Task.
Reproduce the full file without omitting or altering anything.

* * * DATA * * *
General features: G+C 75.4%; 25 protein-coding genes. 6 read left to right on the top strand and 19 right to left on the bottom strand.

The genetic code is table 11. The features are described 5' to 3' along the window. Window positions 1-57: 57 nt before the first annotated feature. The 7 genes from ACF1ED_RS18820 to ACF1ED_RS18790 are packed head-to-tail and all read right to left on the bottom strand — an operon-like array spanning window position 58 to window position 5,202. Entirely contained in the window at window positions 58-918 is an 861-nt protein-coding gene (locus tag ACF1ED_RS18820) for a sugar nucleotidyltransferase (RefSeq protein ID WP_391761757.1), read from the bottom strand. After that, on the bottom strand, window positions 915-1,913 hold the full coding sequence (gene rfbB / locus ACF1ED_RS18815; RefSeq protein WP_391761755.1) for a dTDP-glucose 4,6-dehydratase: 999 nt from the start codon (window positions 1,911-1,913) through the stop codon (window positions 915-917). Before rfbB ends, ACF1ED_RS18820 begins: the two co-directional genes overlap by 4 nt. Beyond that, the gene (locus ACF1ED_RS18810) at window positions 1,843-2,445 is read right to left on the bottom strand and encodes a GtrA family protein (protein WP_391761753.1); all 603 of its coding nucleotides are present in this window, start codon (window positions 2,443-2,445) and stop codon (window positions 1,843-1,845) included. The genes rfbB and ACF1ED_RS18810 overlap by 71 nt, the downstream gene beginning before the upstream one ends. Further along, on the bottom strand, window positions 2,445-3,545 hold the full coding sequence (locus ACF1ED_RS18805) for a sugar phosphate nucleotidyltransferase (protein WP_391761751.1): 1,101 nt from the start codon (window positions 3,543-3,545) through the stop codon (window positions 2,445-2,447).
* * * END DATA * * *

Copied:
General features: G+C 75.4%; 25 protein-coding genes. 6 read left to right on the top strand and 19 right to left on the bottom strand.

The genetic code is table 11. The features are described 5' to 3' along the window. Window positions 1-57: 57 nt before the first annotated feature. The 7 genes from ACF1ED_RS18820 to ACF1ED_RS18790 are packed head-to-tail and all read right to left on the bottom strand — an operon-like array spanning window position 58 to window position 5,202. Entirely contained in the window at window positions 58-918 is an 861-nt protein-coding gene (locus tag ACF1ED_RS18820) for a sugar nucleotidyltransferase (RefSeq protein ID WP_391761757.1), read from the bottom strand. After that, on the bottom strand, window positions 915-1,913 hold the full coding sequence (gene rfbB / locus ACF1ED_RS18815; RefSeq protein WP_391761755.1) for a dTDP-glucose 4,6-dehydratase: 999 nt from the start codon (window positions 1,911-1,913) through the stop codon (window positions 915-917). Before rfbB ends, ACF1ED_RS18820 begins: the two co-directional genes overlap by 4 nt. Beyond that, the gene (locus ACF1ED_RS18810) at window positions 1,843-2,445 is read right to left on the bottom strand and encodes a GtrA family protein (protein WP_391761753.1); all 603 of its coding nucleotides are present in this window, start codon (window positions 2,443-2,445) and stop codon (window positions 1,843-1,845) included. The genes rfbB and ACF1ED_RS18810 overlap by 71 nt, the downstream gene beginning before the upstream one ends. Further along, on the bottom strand, window positions 2,445-3,545 hold the full coding sequence (locus ACF1ED_RS18805) for a sugar phosphate nucleotidyltransferase (protein WP_391761751.1): 1,101 nt from the start codon (window positions 3,543-3,545) through the stop codon (window positions 2,445-2,447).